Casey’s central argument against what he views as our misreading of the Constitution, betrays both his ignorance of the history surronding the Constitution and the rules of legal interpretation that were understood very well by the those who framed and ratified it.
Both James Madison (the author of the amendment Casey uses to make his case), and Alexander Hamilton, had serious reservations about a Bill of Rights. Why? Because they argued what Tenthers today understand — that the Constitution created a federal government of strictly limited powers. That’s the reason pro-ratification founders, like Hamilton, expressed concern that the Bill of Rights:
“..would contain various exceptions to powers which are not granted; and on this very account, would afford a colorable pretext to claim more than were granted (Italics mine).”
Perhaps Casey has never read the Federalist Papers or studied the ratification debates. Hamilton however, who along with James Madison and John Jay wrote the Federalist Papers, asked an important question in No. 84 that shows just how confused Casey really is. He asked:
“..why declare that things shall not be done [by Congress] which there is no power to do? Why, for instance, should it be said that the liberty of the press shall not be restrained, when no power is given [to Congress] by which restrictions may be imposed?”
Hamilton might have just as well have asked, “Why have an amendment prohibiting Congress from infringing on our right to grow and eat apples when the Constitution gives Congress no authority to infringe upon our right to grow and eat apples in the first place?” He knew full well that under the proposed Constitution, Congress was supposed to do only what it was specifically authorized to do and nothing more. All other powers were to be reserved to the states or to the people. The 10th Amendment is perfectly clear on that point.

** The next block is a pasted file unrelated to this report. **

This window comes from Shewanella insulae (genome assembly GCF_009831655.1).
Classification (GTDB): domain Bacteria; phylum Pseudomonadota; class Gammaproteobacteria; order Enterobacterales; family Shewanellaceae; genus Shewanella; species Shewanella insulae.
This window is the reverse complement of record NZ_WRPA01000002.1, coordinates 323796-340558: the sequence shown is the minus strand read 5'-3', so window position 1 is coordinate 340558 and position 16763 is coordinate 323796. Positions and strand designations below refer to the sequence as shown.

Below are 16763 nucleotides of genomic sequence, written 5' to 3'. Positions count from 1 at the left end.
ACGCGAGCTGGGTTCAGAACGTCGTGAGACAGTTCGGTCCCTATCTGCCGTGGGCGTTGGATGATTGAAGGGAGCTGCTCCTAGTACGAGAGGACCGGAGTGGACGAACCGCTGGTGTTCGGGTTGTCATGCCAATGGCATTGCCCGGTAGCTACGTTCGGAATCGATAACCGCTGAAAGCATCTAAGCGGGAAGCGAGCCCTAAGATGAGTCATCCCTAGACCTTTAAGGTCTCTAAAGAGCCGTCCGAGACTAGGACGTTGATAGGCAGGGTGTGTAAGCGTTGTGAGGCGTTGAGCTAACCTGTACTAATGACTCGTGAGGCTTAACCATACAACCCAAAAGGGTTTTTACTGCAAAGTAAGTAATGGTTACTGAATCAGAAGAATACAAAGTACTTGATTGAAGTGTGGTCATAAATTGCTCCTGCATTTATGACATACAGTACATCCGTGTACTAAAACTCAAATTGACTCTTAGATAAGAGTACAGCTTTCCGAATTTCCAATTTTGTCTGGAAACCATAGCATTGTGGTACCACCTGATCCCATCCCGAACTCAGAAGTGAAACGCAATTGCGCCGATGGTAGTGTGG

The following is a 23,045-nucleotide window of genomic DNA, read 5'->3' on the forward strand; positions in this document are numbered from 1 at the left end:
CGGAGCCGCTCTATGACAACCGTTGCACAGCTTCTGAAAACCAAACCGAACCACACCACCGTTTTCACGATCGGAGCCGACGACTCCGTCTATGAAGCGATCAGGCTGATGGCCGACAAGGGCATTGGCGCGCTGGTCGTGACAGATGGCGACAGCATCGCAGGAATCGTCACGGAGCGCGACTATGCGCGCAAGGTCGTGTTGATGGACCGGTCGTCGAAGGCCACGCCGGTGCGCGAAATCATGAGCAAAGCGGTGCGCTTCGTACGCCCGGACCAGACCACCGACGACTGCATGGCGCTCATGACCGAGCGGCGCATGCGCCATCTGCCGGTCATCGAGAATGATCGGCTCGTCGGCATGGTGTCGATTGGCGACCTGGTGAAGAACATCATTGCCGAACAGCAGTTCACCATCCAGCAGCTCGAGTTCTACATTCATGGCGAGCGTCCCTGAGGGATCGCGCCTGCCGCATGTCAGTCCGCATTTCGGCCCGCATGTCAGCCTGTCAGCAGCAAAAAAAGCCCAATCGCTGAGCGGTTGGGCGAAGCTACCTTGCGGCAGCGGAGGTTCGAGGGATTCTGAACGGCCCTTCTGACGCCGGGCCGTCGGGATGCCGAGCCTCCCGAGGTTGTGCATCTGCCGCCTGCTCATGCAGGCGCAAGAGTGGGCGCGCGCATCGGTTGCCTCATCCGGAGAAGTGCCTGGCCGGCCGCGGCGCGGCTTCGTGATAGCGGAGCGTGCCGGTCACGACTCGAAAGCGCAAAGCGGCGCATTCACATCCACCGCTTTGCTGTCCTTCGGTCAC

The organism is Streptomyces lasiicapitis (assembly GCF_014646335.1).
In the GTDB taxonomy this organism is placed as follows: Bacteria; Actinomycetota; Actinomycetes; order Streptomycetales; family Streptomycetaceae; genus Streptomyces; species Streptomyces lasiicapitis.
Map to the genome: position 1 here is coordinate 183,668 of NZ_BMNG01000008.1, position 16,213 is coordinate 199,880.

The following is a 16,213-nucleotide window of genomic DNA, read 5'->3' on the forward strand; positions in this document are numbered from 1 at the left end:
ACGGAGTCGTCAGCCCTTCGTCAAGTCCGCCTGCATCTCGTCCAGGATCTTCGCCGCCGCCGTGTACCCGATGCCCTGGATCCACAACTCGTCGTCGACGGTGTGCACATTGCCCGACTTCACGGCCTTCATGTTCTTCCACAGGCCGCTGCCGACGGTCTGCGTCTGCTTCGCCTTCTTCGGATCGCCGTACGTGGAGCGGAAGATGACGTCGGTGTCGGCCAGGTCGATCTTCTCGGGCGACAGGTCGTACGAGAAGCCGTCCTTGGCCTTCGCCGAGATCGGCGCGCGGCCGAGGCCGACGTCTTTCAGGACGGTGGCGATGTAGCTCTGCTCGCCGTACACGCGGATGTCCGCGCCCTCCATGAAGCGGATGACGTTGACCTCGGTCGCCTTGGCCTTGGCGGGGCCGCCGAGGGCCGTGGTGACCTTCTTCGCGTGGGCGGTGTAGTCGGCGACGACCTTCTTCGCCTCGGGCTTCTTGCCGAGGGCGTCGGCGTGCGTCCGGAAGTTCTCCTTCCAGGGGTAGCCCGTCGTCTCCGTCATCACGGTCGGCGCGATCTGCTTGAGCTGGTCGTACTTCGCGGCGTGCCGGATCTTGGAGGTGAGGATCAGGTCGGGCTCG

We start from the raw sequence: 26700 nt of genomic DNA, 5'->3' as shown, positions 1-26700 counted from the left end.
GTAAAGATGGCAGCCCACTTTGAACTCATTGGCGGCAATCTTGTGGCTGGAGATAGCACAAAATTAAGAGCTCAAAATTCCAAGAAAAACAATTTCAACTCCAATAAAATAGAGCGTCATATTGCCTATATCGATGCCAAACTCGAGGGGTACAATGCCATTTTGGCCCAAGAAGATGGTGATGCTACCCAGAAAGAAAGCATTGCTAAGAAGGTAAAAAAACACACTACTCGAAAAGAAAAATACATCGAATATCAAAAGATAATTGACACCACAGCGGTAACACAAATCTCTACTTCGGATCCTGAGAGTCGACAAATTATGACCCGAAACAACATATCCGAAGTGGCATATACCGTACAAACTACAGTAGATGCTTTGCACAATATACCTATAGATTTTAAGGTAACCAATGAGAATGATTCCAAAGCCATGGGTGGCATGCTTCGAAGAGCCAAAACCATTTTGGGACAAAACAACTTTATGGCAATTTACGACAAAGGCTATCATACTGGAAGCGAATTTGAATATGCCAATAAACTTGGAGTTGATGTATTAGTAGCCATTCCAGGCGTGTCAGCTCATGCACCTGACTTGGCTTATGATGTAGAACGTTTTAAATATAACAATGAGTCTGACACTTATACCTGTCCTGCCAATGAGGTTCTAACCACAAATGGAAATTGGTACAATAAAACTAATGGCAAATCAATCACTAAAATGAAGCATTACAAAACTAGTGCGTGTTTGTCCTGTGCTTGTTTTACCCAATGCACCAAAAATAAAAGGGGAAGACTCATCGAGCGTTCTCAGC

But as one can see from Hamilton’s questions in Federalist No. 84, there isn’t even really a need to appeal to the 10th Amendment in order to refute Casey’s pathetic argument. Casey should have done his homework before attempting to impersonate a constitutional scholar and insult Tenthers by calling them all kinds of names. We know and understand the Constitution far better than he does. Even before the Constitution was ratified, Alexander Hamilton predicted that the Bill of Rights would be misconstrued by people like Casey who are “disposed to usurp” in order to furnish, “a plausible pretense for claiming power” that is nowhere granted to the federal government in the Constitution.
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